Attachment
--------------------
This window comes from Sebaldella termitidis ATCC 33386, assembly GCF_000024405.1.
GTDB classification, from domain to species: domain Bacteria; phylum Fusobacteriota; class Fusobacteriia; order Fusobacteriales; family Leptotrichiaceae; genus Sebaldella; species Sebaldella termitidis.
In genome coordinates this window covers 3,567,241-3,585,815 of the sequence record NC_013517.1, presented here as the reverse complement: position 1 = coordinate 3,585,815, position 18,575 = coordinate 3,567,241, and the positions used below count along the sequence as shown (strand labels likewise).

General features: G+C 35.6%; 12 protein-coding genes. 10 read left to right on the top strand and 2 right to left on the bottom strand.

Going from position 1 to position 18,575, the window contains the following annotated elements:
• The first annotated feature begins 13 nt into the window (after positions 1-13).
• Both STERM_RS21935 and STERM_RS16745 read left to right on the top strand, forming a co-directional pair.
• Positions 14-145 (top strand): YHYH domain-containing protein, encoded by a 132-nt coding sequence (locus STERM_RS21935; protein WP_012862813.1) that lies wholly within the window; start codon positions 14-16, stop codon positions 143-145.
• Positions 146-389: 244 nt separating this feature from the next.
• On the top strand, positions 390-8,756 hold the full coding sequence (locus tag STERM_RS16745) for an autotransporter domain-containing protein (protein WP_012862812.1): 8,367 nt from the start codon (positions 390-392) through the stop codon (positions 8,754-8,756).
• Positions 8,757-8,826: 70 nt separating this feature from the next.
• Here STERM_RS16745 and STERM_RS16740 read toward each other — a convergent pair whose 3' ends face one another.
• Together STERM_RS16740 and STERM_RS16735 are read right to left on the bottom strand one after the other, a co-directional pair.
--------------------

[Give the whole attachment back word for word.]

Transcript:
This window comes from Sebaldella termitidis ATCC 33386, assembly GCF_000024405.1.
GTDB classification, from domain to species: domain Bacteria; phylum Fusobacteriota; class Fusobacteriia; order Fusobacteriales; family Leptotrichiaceae; genus Sebaldella; species Sebaldella termitidis.
In genome coordinates this window covers 3,567,241-3,585,815 of the sequence record NC_013517.1, presented here as the reverse complement: position 1 = coordinate 3,585,815, position 18,575 = coordinate 3,567,241, and the positions used below count along the sequence as shown (strand labels likewise).

General features: G+C 35.6%; 12 protein-coding genes. 10 read left to right on the top strand and 2 right to left on the bottom strand.

Going from position 1 to position 18,575, the window contains the following annotated elements:
• The first annotated feature begins 13 nt into the window (after positions 1-13).
• Both STERM_RS21935 and STERM_RS16745 read left to right on the top strand, forming a co-directional pair.
• Positions 14-145 (top strand): YHYH domain-containing protein, encoded by a 132-nt coding sequence (locus STERM_RS21935; protein WP_012862813.1) that lies wholly within the window; start codon positions 14-16, stop codon positions 143-145.
• Positions 146-389: 244 nt separating this feature from the next.
• On the top strand, positions 390-8,756 hold the full coding sequence (locus tag STERM_RS16745) for an autotransporter domain-containing protein (protein WP_012862812.1): 8,367 nt from the start codon (positions 390-392) through the stop codon (positions 8,754-8,756).
• Positions 8,757-8,826: 70 nt separating this feature from the next.
• Here STERM_RS16745 and STERM_RS16740 read toward each other — a convergent pair whose 3' ends face one another.
• Together STERM_RS16740 and STERM_RS16735 are read right to left on the bottom strand one after the other, a co-directional pair.